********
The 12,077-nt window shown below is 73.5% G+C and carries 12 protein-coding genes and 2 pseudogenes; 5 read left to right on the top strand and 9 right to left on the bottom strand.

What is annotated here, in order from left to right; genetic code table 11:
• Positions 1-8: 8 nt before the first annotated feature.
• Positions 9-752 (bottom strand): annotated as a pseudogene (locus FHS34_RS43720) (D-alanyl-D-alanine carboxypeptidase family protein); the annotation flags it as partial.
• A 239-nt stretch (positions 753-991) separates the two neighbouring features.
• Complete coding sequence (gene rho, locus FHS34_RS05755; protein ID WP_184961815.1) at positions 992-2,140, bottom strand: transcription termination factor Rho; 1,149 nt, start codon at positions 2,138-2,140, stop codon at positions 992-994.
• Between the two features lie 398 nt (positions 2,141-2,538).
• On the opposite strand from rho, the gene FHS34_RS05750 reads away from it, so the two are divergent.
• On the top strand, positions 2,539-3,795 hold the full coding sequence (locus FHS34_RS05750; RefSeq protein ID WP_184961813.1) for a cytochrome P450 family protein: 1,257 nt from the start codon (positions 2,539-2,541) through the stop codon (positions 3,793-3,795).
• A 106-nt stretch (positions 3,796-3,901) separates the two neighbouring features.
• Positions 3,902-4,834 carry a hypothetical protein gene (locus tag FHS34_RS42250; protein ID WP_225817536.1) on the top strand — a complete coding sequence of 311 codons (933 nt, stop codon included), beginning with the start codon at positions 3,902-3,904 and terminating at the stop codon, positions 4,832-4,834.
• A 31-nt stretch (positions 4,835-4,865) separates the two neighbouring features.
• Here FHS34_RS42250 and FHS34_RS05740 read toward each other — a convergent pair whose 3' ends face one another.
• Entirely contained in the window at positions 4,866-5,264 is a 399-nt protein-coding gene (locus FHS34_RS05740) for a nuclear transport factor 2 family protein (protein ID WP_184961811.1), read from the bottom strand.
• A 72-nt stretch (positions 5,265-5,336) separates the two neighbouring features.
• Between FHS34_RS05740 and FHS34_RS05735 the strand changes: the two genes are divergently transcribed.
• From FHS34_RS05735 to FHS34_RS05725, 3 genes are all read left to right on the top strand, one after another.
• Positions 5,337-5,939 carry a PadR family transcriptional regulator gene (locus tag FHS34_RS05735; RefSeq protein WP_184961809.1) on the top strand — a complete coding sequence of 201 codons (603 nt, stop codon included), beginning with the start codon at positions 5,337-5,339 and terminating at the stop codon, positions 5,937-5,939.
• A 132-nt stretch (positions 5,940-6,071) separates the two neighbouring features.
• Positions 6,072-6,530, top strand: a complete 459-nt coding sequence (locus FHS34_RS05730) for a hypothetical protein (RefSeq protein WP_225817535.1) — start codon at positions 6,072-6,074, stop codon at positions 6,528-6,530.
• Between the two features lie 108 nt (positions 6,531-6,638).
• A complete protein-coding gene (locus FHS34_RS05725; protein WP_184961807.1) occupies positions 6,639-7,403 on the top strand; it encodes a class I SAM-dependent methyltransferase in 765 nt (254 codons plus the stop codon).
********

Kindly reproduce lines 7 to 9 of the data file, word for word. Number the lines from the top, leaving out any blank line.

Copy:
• Between the two features lie 398 nt (positions 2,141-2,538).
• On the opposite strand from rho, the gene FHS34_RS05750 reads away from it, so the two are divergent.
• On the top strand, positions 2,539-3,795 hold the full coding sequence (locus FHS34_RS05750; RefSeq protein ID WP_184961813.1) for a cytochrome P450 family protein: 1,257 nt from the start codon (positions 2,539-2,541) through the stop codon (positions 3,793-3,795).